Thai version

Saturday, August 18, 2007

A great love story

A book by Pittsburg author Edwin Kime
Tells of great love and travels
By Olive L. Sullivan
Morning Sun Staff Writer
Plenty of books on the shelves of America’s bookstores and libraries tell great love stories – but a new book by Pittsburg author Edwin Kime goes one better.
The great love story told in “Ten Years to Bangkok” is true.
Kime will be speaking about his book on Tuesday, Dec. 7, at 6:30 p.m. in the Pittsburg Public Library meeting room.
But the book has something for everyone. In addition to telling of his romance with his wife, Poundkeaw, or “Dow,” the volume details Kime’s years of travel all over the glove, including his adventures fishing on every continent. The couple’s Pittsburg home is decorated with souvenirs from their love-trotting days, as well as with mounted fish and hand-made fishing rods that Kime creates.
“I’ve been in over a hundred different countries,” Kime said. “Our house is a museum of all the stuff we’ve collected in our travels.”
The have bottles of sand from Ayers Rock in Australia, Victoria Falls in Africa and the Dead Sea. A collection of perfume bottles comes from countries throughout the Middle East. They have holy water from the Virgin Mary’s birthplace in Ephesus, and a chunk of the Berlin Wall. They even have a piece of marble inlaid like that makes up the Taj Mahal.
While the book starts at the airport in Thailand, Kime’s own journey started on a farm east of Pittsburg, where he was raised. By 1967, he was living in Arizona and going through a divorce, when he suddenly found himself drafted for the Vietnam War. And that changed everything.
It was in Vietnam that he met the man who would eventually lead him to Dow, then years later, in Bangkok.
The man was a Thai solider. Kime helped him obtain toys and other goods for his family in Thailand, and the two men exchanged addresses.
“You know how you do that, buy you never expect to use it,” he said.
Ten years later, Kime was working for an oil company in Saudi Arabia. He had some leave, so he decided to go to Thailand and look up his old comrade.
The book tells of his adventures searching for the man, whom he never found. His time in Thailand running out, Kime decided to order some custom tailored shirts. But when he went to pick them up, they didn’t fit. The shop owner put Kime on the back of a motorcycle driven by a man who spoke no English, and sent him off to the tailor’s to get the shirts altered.
At the tailor’s shop, Kime again found himself surrounded by people who spoke no English, and he spoke very little Thai. “I can order a beer and get in trouble,” he said.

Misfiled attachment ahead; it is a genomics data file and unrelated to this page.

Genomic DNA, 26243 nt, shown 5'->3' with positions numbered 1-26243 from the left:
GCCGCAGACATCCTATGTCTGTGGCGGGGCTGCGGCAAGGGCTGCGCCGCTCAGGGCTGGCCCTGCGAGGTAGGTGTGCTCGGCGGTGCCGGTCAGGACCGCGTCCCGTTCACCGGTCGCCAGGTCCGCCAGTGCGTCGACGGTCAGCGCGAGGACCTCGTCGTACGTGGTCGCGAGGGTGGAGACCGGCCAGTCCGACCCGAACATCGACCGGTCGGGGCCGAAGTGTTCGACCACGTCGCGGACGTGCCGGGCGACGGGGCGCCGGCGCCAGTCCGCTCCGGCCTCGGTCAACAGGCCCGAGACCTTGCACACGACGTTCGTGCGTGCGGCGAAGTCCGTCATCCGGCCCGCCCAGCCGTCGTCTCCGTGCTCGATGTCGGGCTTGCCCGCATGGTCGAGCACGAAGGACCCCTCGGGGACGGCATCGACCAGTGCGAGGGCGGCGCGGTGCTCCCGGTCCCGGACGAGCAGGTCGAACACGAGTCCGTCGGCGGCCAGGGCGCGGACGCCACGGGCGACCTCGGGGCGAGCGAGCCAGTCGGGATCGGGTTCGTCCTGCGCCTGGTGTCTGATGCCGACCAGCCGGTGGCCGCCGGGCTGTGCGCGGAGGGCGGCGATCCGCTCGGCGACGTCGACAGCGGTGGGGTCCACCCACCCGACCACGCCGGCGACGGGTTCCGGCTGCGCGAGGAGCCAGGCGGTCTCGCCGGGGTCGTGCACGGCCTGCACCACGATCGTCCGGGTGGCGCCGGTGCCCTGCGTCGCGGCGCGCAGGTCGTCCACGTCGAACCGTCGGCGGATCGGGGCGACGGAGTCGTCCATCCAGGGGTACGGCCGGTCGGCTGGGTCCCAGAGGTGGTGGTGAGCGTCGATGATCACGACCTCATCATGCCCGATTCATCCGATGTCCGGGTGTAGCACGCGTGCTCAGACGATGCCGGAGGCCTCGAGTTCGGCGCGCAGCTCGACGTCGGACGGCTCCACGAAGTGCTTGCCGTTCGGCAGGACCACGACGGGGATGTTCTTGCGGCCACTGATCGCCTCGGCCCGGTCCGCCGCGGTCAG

“Then I saw her,” he said. Dow, who spoke some English, came into the store and Kime was able to get his shirts. He also asked her to meet him for dinner. And things progressed from there.
The course of true love wasn’t easy,
however. Kime was still stationed in Saudi Arabia, and Dow wasn’t eager to leave Thailand, even to meet Kime’s parents in the United States.
“The first thing I did was apply for another R&R to go back and see her,” Kime said. It was postponed, and then postponed again.
“By that time I’m sure she thinks I’m just leading her on,” Kime said. Finally, he returned to Bangkok, where she was supposed to meet him at the airport. But there was no sigh of her.
“I expected to ever see her again,” he said. “I just about gave up. I was walking out of the airport when I saw her.”
For her part, Dow said, she was looking for Kime as well, but couldn’t quite remember what he looked like. “I think maybe all Americans look alike,” she joked.
The couple battled through bureaucracy and red tape to get Dow to the U.S. for a visit, and then through more red tape to get her to Panama, where Kime was now working on the release of the canal.
Their adventures included a lost Dow, somewhere in Los Angeles, a police search and a confrontation with some “very dangerous people,” according to the LAPD.
At last the couple made it to Panama – and ran into another roadblock. I was a holiday, and they couldn’t find anyone to witness their marriage. At last Kime recruited a couple of co-workers, they went before a judge, and the couple was married at last.
Kime said people had been asking him to write about his adventures for several years. In 1990, he started writing them out in longhand, but he ended up back in Saudi Arabia working on oil spill recovery at the end of the Gulf War. “I moved around a lot and lost some of the pages, and I kind of shelved it,” Kime said.
Last year, he and Dow went back to Bangkok, where it all began, to visit her mother. He had lots of free time, so he started writing again. Once he had a completed manuscript, he started looking for a publisher.
The book was produced by Cedar Hill Publishing Company in Arizona, and is available locally at Hasting and at Pittsburg Public Library. The book can also be order through major booksellers like Amazon.com and Barns and Noble.

Staff Writer Olive L. Sullivan may be reached at (620) 231-2600, Ext. 134, or by e-mail at olive.sullivan@morningsun.net

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